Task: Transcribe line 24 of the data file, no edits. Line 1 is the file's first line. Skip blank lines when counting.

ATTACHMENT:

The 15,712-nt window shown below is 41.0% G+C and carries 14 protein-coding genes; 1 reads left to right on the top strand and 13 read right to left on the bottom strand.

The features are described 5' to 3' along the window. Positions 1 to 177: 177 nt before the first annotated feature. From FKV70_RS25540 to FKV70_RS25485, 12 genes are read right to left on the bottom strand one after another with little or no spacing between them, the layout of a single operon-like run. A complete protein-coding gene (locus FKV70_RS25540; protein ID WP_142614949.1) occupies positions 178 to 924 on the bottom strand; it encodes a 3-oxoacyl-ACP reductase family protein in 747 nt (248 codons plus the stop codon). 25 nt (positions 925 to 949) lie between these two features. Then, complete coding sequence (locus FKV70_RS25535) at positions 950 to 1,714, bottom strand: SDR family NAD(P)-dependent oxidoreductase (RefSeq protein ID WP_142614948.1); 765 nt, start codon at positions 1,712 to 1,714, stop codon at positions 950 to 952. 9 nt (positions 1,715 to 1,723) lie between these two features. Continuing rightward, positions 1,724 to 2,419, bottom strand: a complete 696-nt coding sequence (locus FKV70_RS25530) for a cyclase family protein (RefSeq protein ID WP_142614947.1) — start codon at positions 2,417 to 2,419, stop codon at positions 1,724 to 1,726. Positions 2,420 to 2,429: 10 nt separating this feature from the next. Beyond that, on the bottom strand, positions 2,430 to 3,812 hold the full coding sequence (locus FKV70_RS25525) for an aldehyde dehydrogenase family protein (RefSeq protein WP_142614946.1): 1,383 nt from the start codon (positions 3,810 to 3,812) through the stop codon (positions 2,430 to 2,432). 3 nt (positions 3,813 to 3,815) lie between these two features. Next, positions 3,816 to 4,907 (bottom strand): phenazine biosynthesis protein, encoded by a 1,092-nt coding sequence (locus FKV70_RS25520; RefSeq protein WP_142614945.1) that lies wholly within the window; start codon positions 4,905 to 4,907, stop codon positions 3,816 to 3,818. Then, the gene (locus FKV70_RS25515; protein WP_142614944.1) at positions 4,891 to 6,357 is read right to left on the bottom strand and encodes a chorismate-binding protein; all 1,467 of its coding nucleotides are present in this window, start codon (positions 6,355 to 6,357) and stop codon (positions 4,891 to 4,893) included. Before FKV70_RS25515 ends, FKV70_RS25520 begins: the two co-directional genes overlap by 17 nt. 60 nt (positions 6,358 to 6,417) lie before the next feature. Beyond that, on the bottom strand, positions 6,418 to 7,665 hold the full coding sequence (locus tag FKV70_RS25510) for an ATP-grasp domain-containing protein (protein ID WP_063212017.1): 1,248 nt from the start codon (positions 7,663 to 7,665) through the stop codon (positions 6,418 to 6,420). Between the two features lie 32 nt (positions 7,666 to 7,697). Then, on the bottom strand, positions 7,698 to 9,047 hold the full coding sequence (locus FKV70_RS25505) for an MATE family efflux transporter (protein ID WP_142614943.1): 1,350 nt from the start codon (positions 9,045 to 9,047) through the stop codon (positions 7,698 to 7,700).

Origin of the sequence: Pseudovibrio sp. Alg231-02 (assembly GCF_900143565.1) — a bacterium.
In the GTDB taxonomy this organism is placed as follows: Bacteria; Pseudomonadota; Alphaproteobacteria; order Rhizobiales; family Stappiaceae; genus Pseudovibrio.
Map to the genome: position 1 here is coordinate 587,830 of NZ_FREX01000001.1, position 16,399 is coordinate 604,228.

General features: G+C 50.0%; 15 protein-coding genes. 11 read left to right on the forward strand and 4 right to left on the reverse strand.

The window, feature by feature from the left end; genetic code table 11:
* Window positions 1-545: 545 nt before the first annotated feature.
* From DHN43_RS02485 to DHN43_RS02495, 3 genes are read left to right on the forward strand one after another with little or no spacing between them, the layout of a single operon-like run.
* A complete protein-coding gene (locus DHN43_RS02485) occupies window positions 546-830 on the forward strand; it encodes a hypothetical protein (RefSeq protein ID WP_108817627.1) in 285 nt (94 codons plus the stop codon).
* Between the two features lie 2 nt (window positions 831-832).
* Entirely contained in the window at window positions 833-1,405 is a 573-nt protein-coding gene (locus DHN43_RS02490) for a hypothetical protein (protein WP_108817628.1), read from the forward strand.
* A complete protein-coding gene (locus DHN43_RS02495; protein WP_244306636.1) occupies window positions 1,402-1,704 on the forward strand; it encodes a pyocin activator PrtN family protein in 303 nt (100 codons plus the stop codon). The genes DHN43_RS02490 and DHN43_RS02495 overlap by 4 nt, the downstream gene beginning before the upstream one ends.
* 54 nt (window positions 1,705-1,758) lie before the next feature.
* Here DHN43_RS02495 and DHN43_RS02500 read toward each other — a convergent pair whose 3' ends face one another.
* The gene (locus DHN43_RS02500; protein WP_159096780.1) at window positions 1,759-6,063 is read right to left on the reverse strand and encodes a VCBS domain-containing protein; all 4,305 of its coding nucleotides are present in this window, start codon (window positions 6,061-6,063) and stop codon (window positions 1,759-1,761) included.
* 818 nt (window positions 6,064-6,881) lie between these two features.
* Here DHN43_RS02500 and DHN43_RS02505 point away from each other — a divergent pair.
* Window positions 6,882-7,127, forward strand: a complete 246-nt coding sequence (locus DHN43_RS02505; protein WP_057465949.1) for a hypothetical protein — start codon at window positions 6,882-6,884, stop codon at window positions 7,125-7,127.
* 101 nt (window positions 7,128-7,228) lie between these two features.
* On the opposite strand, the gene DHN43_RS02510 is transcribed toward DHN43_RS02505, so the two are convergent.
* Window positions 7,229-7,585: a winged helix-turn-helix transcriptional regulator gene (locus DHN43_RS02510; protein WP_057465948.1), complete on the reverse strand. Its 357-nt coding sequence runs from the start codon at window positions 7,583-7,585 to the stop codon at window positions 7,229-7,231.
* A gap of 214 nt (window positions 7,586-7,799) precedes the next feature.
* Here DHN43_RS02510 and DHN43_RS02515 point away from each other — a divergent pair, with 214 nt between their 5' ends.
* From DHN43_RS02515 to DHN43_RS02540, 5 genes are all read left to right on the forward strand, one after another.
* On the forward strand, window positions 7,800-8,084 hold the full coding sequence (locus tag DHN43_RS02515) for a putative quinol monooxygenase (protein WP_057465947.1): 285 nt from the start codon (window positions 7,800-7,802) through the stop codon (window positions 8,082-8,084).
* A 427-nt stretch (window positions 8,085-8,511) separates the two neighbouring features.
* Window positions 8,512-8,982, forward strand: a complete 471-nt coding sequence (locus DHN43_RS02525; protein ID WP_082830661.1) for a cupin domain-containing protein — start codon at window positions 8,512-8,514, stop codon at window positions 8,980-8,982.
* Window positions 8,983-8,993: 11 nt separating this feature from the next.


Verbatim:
* Here DHN43_RS02510 and DHN43_RS02515 point away from each other — a divergent pair, with 214 nt between their 5' ends.